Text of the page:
1911 Encyclopædia Britannica/Pyrometer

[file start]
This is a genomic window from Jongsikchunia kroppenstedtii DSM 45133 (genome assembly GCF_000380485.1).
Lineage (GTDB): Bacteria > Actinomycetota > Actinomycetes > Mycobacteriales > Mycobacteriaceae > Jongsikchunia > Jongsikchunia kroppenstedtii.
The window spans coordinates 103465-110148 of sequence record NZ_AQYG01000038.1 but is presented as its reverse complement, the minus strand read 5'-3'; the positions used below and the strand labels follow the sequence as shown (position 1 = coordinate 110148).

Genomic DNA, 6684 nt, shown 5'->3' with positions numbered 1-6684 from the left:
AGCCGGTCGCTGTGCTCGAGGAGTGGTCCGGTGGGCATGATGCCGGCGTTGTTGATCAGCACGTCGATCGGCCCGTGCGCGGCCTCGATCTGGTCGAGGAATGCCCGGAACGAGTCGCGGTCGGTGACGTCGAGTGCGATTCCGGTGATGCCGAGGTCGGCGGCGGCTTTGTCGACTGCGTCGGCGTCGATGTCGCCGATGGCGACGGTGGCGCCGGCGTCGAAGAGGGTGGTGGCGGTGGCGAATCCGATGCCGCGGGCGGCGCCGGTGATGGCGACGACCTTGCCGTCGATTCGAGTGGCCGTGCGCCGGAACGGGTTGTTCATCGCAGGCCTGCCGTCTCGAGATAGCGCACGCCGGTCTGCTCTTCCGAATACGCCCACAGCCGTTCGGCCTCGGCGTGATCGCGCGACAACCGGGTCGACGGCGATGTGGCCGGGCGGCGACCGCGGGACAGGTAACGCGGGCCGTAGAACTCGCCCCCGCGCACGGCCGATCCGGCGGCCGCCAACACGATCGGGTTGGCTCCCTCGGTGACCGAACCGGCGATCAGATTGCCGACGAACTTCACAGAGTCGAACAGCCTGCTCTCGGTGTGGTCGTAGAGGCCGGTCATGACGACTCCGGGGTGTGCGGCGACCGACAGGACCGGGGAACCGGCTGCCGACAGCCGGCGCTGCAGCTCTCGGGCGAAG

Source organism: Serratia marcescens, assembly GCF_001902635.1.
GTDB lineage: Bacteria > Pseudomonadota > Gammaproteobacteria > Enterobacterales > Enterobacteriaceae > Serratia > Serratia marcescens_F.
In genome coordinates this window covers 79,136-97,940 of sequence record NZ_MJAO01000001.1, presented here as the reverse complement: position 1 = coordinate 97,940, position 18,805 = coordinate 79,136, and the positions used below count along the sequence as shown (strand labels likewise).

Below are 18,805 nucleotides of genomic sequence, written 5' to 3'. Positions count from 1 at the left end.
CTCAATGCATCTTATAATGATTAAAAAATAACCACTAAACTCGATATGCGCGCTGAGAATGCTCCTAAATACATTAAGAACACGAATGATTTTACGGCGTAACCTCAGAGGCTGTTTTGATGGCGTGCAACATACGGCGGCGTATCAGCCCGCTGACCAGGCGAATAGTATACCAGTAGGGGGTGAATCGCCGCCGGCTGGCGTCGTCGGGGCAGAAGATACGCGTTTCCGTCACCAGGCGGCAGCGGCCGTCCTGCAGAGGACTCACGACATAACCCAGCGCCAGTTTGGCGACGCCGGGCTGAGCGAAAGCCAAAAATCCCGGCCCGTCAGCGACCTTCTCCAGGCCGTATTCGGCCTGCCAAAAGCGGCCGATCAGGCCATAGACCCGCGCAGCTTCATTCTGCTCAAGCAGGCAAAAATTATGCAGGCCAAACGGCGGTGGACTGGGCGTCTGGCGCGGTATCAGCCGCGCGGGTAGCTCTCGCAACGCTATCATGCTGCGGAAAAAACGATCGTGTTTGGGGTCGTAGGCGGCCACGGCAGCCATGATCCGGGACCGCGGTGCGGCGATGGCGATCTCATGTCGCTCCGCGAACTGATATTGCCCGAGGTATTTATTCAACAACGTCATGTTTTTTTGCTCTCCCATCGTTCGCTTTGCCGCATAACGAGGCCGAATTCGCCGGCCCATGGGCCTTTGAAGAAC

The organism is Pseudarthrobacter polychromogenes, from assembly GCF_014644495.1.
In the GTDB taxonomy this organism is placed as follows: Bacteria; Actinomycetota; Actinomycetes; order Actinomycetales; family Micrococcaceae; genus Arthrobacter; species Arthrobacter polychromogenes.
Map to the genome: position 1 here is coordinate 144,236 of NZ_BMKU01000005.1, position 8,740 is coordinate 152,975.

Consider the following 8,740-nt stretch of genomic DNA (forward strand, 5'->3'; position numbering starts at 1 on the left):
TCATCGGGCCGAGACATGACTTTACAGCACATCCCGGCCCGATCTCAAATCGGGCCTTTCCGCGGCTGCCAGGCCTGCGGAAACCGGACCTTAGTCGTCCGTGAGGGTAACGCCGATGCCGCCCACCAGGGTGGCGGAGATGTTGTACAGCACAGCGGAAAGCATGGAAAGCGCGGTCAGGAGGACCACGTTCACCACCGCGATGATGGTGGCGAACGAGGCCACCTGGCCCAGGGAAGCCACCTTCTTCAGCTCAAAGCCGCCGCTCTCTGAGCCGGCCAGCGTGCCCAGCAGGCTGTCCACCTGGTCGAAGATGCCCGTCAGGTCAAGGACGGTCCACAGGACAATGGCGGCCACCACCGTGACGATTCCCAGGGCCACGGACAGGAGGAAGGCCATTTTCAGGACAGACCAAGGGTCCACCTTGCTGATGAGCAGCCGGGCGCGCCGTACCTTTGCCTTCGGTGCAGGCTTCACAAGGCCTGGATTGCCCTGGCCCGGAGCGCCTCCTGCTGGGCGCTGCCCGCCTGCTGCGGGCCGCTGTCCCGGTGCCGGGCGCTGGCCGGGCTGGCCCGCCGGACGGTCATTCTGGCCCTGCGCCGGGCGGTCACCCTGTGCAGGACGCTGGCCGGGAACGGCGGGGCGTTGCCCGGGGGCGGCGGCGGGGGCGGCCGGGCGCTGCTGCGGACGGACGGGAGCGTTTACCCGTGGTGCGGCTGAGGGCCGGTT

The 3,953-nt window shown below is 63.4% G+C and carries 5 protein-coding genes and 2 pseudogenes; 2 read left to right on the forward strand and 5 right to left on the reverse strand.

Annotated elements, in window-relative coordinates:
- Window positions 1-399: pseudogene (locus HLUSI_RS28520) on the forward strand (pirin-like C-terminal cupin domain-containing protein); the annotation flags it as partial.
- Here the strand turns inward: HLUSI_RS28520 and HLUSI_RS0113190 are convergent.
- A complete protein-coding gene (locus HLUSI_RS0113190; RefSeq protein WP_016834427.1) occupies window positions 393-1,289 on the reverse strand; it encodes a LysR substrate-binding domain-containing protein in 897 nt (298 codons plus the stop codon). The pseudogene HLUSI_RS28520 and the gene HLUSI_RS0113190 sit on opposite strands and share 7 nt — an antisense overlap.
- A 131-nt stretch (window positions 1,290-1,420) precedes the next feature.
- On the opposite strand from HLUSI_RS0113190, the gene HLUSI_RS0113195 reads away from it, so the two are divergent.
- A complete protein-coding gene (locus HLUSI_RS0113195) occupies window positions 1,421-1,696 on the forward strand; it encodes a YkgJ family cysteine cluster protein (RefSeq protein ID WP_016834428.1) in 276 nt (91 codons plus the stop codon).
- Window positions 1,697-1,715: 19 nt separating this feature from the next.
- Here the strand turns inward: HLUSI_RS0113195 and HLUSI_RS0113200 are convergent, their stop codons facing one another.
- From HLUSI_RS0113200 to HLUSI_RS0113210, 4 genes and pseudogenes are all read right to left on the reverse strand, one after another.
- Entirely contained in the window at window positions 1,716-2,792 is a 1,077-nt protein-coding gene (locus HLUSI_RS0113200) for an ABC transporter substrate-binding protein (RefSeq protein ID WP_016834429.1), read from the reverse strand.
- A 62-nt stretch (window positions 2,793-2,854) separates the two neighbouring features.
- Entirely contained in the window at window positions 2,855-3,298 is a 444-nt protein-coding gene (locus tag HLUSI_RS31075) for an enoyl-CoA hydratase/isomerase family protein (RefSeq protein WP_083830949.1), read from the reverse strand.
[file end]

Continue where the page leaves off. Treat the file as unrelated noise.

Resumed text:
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PYROMETER (Gr. πῦρ, fire, μέτρον, a measure), an instrument for measuring high temperatures. The term was first used by Musschenbroek to denote an instrument wherein the expansion of a metal rod measured the temperature. Discontinuous thermoscopes, depending on the fusion of a metal or salt, are also employed. Prinsep prepared a series of alloys of silver and gold, and of gold and platinum, whose melting points, as determined by accurate instruments, covered a range of temperature from 954° to 1775°, at intervals of from 25° to 30°. By placing ingots in a furnace and observing which one melted a fair idea of the temperature was obtained. Carnelley and Williams employed certain salts of known melting point; whilst the Seger's cones, employed in porcelain manufacture, depend on the fusion of small cones made of clay. (See Thermometry for scientific forms.)